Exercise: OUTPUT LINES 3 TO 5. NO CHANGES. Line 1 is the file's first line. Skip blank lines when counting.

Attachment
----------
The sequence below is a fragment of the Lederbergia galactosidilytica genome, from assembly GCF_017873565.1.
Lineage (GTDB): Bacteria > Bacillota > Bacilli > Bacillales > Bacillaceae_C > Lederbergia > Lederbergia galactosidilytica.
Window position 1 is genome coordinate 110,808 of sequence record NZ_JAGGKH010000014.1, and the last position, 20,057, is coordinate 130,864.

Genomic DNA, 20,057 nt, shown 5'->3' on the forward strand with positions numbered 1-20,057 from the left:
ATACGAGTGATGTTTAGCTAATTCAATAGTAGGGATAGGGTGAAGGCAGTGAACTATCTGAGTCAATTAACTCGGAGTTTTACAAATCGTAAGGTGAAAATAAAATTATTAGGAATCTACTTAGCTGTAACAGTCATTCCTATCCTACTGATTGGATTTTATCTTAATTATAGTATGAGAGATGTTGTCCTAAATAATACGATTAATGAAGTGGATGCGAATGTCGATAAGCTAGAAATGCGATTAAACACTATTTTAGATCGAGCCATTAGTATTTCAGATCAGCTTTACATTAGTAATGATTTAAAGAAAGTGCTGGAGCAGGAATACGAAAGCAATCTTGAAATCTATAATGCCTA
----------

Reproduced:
Window position 1 is genome coordinate 110,808 of sequence record NZ_JAGGKH010000014.1, and the last position, 20,057, is coordinate 130,864.

Genomic DNA, 20,057 nt, shown 5'->3' on the forward strand with positions numbered 1-20,057 from the left:
ATACGAGTGATGTTTAGCTAATTCAATAGTAGGGATAGGGTGAAGGCAGTGAACTATCTGAGTCAATTAACTCGGAGTTTTACAAATCGTAAGGTGAAAATAAAATTATTAGGAATCTACTTAGCTGTAACAGTCATTCCTATCCTACTGATTGGATTTTATCTTAATTATAGTATGAGAGATGTTGTCCTAAATAATACGATTAATGAAGTGGATGCGAATGTCGATAAGCTAGAAATGCGATTAAACACTATTTTAGATCGAGCCATTAGTATTTCAGATCAGCTTTACATTAGTAATGATTTAAAGAAAGTGCTGGAGCAGGAATACGAAAGCAATCTTGAAATCTATAATGCCTA